Modern man, homo sapiens, as he calls his species with a characteristic lack of modesty, has left evidence of his presence in various locations on earth for fifty thousand years or more. During this long interval his fortunes have fluctuated widely, periods of relative prosperity have alternated with grim struggles for survival, but there has been an unmistakable general trend towards a better understanding of the problems of existence, and human life is far different today from what it was in the Old Stone Age. When we stop to analyze this progress, however, it is apparent that the forward movement has been far from uniform. In most fields of activity the gains have been meager and painfully slow. Indeed, in some of these fields it is questionable whether we have advanced much beyond the point where our ancestors stood at the dawn of recorded history. Politically, war and the threat of war are still the same psychological and material burden on the nations of today as they were on the rival tribes of the prehistoric era. Economically, the great majority of the human race still live under one version or another of the same primitive communal economic organization that developed from man‘s first awkward efforts at group living, and where more advanced systems have evolved they are imperfectly understood and ineptly handled. Ethically, the conduct of the populace in general is still far below the standards of even the earliest of the great moral and religious teachers.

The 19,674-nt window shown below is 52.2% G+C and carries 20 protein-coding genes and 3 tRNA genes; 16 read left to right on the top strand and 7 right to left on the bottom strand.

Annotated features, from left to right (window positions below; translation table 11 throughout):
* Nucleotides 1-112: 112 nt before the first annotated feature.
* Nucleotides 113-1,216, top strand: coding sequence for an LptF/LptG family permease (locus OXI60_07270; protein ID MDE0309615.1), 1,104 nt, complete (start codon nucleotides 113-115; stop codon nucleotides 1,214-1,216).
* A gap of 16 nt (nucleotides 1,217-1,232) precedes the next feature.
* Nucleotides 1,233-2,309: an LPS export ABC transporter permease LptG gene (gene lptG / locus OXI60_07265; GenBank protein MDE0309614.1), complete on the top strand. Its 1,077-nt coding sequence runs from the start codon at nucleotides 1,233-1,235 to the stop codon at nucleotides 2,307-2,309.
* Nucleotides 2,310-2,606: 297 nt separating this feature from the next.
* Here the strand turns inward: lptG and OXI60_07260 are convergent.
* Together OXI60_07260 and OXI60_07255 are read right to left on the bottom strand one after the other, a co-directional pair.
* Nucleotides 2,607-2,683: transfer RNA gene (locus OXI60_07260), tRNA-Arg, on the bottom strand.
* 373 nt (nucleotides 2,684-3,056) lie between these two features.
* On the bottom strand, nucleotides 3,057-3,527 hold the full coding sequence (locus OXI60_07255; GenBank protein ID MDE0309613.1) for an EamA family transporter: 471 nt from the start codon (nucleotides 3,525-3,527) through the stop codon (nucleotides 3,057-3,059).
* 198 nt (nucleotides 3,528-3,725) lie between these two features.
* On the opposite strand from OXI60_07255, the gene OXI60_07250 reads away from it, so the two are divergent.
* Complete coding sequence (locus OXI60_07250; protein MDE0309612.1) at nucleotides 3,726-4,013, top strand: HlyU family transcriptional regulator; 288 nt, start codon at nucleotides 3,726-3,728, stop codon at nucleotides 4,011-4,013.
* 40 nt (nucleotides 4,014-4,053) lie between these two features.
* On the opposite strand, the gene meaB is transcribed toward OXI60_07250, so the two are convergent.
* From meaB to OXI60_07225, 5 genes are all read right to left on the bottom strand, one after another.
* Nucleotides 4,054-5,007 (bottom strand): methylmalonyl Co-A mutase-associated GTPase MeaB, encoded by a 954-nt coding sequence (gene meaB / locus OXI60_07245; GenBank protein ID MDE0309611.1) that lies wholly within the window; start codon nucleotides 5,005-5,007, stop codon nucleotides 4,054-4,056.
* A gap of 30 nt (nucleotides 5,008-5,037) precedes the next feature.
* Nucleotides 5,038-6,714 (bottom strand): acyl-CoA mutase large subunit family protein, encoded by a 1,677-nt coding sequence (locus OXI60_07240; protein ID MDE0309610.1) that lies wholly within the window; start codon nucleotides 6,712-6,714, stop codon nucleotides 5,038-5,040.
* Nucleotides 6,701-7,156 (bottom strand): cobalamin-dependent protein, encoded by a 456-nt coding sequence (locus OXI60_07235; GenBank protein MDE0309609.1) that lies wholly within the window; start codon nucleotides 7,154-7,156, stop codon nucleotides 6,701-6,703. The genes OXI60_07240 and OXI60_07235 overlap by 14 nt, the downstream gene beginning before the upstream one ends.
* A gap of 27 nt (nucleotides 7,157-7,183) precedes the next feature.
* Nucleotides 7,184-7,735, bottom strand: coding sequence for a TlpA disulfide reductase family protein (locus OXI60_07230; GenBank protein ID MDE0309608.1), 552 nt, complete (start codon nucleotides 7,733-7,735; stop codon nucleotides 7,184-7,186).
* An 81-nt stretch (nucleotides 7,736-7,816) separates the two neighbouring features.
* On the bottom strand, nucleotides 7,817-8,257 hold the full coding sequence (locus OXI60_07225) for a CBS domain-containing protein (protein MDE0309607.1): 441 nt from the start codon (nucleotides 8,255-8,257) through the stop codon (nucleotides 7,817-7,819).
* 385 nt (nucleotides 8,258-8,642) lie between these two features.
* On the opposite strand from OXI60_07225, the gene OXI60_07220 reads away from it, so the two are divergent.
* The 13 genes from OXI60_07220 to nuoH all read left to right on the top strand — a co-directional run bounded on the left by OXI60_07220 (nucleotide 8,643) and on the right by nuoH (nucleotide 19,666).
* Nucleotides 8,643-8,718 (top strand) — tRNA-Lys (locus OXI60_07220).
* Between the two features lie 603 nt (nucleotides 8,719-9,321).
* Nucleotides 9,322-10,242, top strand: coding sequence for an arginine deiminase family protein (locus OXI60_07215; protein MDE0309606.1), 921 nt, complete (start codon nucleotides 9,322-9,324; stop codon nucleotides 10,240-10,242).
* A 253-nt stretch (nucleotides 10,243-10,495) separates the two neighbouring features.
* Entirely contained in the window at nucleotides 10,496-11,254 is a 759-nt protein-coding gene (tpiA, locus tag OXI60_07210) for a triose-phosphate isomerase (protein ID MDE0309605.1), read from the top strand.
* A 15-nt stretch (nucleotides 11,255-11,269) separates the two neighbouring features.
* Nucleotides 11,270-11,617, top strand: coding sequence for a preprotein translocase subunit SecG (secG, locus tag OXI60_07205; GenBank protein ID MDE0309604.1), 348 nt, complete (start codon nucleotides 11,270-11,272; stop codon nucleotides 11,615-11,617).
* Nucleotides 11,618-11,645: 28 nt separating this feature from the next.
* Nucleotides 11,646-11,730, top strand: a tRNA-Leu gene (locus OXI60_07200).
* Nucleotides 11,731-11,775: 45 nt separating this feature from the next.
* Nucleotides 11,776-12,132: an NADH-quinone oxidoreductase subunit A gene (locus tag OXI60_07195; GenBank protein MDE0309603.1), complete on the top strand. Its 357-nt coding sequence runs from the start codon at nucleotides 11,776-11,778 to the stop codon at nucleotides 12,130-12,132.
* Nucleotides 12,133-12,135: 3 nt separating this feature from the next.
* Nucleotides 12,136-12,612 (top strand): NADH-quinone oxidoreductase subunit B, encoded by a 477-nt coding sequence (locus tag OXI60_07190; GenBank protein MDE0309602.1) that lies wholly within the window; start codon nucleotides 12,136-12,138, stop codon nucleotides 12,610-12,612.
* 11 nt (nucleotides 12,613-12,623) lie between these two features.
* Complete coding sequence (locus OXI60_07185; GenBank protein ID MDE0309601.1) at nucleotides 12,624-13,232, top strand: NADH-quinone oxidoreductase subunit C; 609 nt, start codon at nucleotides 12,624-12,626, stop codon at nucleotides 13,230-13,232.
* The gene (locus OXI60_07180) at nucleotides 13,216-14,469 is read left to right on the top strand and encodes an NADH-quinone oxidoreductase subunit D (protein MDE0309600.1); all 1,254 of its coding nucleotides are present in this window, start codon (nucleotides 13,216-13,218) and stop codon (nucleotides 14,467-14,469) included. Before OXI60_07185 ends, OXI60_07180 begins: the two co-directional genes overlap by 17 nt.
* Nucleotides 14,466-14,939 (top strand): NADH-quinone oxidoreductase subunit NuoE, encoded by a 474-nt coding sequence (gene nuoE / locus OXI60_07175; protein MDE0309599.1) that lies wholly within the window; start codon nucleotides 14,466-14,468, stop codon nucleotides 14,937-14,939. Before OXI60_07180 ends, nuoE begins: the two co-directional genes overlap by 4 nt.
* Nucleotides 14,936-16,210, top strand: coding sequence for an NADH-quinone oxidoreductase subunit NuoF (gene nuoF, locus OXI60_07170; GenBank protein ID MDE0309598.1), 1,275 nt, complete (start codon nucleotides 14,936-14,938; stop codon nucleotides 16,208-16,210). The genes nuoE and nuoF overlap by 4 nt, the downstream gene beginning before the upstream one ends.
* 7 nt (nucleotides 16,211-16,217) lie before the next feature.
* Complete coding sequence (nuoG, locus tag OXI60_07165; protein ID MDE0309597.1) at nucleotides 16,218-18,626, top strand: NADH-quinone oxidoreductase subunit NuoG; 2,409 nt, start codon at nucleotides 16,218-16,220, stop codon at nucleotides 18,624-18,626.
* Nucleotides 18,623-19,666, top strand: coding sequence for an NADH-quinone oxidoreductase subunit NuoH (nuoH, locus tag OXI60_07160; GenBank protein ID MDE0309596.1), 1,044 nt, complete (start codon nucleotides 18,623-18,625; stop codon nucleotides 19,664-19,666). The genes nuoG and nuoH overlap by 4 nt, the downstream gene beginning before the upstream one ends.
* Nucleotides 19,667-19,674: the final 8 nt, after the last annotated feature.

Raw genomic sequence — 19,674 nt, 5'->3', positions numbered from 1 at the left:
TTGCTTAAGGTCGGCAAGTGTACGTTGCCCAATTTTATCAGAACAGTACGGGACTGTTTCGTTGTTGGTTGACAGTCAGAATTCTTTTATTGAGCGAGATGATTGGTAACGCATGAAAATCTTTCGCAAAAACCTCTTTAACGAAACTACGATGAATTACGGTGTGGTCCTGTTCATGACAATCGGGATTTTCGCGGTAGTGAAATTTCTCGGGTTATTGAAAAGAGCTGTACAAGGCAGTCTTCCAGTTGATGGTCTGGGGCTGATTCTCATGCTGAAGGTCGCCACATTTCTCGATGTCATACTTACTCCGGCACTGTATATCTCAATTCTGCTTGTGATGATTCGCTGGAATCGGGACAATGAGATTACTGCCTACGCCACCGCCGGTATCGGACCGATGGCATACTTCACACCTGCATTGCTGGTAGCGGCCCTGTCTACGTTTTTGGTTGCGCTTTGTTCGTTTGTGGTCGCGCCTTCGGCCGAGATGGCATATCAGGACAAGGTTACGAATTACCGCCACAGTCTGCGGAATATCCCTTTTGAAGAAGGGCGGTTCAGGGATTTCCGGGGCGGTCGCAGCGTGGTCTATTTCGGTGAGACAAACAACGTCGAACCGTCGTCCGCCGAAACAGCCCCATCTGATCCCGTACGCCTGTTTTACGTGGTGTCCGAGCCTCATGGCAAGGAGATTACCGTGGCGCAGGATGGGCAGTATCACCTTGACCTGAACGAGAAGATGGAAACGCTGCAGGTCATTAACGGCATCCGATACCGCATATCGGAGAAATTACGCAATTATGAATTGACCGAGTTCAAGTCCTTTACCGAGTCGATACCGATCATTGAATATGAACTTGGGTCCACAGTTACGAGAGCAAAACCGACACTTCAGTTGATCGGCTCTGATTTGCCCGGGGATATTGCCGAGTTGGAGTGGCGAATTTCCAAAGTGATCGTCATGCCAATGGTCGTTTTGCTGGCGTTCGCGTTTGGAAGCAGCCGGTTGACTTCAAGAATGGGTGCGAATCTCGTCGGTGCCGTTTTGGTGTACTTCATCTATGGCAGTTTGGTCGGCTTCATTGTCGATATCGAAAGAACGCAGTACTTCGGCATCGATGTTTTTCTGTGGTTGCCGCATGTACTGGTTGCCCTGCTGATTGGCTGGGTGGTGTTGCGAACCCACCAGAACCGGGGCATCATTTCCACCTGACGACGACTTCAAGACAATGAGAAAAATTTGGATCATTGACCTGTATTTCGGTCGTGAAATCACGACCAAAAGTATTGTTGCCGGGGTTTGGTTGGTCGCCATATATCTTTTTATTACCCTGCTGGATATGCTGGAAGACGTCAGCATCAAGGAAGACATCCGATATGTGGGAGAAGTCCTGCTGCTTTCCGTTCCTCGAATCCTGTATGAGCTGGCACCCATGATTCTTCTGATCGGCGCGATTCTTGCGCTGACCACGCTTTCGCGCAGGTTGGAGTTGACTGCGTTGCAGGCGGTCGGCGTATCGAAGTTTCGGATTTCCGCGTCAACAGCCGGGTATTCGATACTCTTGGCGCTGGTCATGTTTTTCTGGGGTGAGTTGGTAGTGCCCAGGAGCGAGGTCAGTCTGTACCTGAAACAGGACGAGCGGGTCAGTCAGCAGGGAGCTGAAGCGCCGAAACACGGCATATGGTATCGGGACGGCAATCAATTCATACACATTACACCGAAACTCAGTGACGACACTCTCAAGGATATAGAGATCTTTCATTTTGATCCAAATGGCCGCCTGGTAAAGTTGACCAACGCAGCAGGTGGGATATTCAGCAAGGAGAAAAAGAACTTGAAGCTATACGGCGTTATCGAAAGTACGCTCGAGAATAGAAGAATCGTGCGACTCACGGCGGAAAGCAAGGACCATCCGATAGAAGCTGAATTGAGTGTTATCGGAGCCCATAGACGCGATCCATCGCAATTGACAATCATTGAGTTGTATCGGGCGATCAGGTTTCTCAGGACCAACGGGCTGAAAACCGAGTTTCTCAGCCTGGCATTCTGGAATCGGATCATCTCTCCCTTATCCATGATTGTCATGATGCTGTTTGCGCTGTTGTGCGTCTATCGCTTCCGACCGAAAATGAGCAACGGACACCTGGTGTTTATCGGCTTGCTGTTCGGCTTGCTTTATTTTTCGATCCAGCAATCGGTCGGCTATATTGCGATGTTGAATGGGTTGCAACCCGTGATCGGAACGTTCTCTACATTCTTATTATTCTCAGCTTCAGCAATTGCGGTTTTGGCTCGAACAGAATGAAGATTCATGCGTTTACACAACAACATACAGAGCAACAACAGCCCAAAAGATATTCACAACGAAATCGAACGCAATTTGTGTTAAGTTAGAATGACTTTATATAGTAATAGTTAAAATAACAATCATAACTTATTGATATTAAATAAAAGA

In striking contrast, progress toward understanding and control of the physical environment has been outstanding, and during the last few centuries knowledge in this field, the province of physical science and its applied branches, has been expanding at a rate that might well be termed explosive. Recent spectacular achievements in certain special areas have merely dramatized this rapidly accelerating forward movement which is taking place all along the physical front. This situation wherein one branch of knowledge is continually reaching out for new worlds to conquer while its fellows still grapple unsuccessfully with the problems of the Cave Dwellers is a strange anomaly in our present-day society, and the reasons for the extraordinary disparity deserve much more serious consideration than they are commonly given.
A comparison like this is usually shrugged off with the assertion that the problems in these other fields are more difficult than physical problems, and that the slower rate of progress is due to this factor. We are entitled, however, to take this kind of a contention with a grain of salt. It is one of those statements that can neither be proved nor disproved, the kind of an explanation that is made to order for those who wish to rationalize failure to reach their goals. From a purely detached point of view it is hard to understand why the maintenance of full productive employment, for instance, should warrant being classified as a more difficult task than the design and manufacture of an airplane. If exactly the same methods had been applied to the solution of both problems we might perhaps be justified in concluding that the problem which resisted these methods was the more difficult, but where totally different methods have been utilized we are certainly not out of order in suspecting that failure in one case and success in the other is a reflection of the relative ....